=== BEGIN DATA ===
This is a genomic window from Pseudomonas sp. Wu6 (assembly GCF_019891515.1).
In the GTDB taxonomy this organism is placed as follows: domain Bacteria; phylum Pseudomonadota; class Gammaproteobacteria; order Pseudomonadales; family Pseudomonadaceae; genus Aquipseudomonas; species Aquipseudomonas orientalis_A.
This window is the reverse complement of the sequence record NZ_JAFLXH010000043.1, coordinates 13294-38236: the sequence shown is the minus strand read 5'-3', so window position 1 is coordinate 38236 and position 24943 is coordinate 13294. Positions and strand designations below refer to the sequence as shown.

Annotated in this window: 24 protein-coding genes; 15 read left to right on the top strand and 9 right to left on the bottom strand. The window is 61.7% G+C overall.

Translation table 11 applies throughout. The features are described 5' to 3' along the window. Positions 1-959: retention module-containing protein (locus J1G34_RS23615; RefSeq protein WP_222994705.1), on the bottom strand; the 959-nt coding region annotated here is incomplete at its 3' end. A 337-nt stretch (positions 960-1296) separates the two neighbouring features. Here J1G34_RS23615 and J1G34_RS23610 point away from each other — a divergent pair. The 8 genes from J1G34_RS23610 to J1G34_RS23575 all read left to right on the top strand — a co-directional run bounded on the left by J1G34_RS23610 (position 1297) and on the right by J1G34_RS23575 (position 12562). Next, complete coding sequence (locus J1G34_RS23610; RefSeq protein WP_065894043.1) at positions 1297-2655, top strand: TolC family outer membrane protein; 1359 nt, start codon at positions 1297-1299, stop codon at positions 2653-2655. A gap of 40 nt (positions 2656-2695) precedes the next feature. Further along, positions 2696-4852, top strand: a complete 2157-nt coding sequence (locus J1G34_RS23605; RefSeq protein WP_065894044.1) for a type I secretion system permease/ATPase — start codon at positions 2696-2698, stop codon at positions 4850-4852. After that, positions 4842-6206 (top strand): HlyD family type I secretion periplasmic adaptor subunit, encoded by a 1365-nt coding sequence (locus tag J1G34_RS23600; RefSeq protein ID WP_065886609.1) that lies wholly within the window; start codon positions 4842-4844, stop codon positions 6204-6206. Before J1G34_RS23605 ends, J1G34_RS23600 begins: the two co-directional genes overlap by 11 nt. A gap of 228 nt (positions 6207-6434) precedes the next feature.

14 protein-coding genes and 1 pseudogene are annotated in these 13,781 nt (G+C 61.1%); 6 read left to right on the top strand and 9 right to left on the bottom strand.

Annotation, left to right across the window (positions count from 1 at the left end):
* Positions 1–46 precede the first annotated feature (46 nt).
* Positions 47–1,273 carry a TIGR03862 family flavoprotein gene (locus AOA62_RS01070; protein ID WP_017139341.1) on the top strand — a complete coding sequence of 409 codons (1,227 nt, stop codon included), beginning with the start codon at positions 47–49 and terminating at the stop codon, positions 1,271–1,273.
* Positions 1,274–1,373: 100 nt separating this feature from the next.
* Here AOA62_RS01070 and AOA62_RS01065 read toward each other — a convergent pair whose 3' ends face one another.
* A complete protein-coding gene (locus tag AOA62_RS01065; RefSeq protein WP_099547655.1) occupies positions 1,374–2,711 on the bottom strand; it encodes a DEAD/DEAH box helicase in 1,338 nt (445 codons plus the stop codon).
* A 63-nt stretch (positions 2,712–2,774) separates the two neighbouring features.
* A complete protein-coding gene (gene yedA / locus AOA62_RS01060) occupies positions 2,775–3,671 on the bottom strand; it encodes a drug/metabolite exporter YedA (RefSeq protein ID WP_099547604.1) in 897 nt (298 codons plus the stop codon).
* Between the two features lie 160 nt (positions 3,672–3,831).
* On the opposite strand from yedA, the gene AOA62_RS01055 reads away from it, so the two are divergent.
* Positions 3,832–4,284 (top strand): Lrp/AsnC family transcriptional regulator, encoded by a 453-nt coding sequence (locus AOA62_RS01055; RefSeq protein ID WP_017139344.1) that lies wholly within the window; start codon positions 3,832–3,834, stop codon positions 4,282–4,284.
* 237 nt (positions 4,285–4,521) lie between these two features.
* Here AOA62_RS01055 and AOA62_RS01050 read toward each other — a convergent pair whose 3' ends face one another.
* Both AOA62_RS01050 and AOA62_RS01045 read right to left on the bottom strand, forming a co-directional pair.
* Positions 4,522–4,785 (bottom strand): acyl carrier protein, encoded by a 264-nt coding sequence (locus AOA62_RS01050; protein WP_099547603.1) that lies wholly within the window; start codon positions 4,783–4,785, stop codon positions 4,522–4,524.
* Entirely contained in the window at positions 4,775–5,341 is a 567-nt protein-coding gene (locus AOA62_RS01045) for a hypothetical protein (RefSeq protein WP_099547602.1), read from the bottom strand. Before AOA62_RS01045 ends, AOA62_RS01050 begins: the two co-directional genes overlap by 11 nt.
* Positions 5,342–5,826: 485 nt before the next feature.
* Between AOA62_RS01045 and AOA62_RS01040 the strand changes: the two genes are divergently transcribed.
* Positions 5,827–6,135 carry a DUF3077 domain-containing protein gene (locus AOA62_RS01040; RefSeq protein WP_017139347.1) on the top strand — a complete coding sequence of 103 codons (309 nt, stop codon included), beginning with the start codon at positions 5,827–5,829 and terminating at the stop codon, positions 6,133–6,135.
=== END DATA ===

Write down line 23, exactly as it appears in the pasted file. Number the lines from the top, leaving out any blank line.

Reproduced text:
* Positions 5,342–5,826: 485 nt before the next feature.